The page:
Adolescence is a complicated phase of maturation during which a great deal of physical, neurological and social development occurs. Clinically this phase is thought to be the last chance to arrest the development of the disorder of stuttering before it becomes chronic in adulthood. However, little treatment development for this age group has occurred. Previous research on the impact of stuttering during adolescence presents a complex picture of apprehension about speaking which does not, however, appear to interfere with social life. The purpose of the present study was to investigate further the experiences of adolescents who stutter with respect to: (1) their experience of stuttering during the adolescent years, (2) reasons for seeking or not seeking therapy during the adolescent years, (3) barriers to seeking therapy during the adolescent years, (4) their experience of therapy during the adolescent years, and finally (5) suggested improvements to therapy for adolescents. Two focus groups and seven individual interviews were conducted with 13 adolescents and young adults. The major finding was a perceived lack of awareness about stuttering by teachers and parents, as well as other adolescents. In addition it appeared that having a stutter was, in itself, not enough reason to seek treatment. However when adolescents did seek treatment, for reasons such as joining the workforce, group therapy was well liked.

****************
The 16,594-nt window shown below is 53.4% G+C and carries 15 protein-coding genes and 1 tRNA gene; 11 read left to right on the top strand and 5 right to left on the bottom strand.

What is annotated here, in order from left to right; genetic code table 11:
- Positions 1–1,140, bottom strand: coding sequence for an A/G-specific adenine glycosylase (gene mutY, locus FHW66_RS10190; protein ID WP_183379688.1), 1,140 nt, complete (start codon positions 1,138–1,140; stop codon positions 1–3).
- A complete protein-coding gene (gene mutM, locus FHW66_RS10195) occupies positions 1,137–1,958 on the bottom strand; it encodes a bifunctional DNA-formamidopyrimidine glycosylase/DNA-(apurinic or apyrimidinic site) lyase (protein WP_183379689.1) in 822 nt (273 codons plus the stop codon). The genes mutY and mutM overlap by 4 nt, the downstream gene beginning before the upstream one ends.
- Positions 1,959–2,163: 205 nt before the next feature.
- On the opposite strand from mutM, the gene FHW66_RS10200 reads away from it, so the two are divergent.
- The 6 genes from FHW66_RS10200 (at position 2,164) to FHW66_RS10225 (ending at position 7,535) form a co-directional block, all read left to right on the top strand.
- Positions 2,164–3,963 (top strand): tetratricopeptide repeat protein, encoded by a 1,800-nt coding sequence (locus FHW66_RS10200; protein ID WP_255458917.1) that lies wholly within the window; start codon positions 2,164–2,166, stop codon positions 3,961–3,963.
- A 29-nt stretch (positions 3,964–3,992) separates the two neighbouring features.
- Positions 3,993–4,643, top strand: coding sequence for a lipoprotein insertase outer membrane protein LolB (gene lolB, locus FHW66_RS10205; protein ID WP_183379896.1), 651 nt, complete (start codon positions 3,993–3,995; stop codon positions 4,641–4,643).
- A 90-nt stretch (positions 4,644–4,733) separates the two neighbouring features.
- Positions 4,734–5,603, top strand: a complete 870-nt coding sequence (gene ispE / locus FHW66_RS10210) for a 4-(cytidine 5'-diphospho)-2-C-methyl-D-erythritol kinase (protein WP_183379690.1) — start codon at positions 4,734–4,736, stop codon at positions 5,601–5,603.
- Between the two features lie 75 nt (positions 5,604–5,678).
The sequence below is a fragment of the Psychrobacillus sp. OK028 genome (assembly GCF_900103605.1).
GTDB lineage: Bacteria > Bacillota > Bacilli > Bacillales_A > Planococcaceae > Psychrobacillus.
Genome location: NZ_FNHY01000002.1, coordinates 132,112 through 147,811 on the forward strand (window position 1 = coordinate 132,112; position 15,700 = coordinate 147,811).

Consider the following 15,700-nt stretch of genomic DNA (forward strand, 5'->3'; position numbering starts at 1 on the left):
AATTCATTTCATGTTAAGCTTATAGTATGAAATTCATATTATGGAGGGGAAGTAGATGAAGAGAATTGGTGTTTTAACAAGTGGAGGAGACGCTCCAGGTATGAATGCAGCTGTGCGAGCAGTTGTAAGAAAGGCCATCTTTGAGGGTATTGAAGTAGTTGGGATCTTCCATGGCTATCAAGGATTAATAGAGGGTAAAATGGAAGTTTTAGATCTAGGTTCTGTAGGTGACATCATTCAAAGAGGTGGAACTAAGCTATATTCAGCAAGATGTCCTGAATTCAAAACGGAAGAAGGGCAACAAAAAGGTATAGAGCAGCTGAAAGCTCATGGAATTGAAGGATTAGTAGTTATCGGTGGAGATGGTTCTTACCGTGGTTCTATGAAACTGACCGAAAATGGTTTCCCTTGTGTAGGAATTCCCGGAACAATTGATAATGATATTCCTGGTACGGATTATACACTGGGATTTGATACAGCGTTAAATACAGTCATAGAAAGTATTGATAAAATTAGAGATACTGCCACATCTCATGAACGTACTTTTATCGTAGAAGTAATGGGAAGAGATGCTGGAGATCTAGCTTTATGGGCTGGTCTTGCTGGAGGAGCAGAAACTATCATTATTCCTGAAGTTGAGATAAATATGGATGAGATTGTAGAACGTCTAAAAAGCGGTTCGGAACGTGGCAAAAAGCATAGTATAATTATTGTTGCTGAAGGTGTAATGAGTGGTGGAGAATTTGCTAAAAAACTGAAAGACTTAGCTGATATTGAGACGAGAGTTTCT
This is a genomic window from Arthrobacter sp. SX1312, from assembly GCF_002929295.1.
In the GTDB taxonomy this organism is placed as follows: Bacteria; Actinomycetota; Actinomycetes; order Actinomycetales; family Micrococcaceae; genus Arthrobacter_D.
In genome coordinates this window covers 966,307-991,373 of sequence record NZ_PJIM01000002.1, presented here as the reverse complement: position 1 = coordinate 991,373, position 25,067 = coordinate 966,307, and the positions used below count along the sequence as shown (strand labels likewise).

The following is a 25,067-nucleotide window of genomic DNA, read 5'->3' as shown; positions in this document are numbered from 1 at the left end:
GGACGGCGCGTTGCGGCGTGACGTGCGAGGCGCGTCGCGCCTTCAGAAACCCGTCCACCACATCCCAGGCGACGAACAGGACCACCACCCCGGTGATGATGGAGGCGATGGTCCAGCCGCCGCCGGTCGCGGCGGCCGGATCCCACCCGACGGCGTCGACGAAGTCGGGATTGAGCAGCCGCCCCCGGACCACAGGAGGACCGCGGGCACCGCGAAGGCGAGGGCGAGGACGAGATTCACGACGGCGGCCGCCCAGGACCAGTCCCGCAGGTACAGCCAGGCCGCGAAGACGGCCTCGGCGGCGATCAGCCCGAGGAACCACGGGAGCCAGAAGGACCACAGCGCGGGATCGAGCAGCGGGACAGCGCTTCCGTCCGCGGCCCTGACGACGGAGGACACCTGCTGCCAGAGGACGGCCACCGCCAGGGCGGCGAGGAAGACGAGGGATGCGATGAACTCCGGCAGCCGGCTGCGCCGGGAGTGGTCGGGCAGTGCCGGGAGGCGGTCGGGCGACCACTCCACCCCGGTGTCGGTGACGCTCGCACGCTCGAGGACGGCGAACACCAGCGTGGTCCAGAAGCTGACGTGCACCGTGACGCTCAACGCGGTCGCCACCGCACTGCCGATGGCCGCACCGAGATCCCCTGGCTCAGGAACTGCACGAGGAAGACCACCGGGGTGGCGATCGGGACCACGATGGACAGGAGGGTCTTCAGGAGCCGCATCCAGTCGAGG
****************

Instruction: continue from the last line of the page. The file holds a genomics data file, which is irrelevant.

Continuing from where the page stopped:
Educational objectives: The reader will summarize key features that characterize: (1) the complex developmental phase of adolescence, (2) evaluate the experience of stuttering during the adolescent years, (3) discuss the experience of stuttering therapy during the adolescent years, (4) list adolescents' reported barriers to seeking therapy during the adolescent years, and (5) suggest possible ways to improve management of stuttering in adolescence.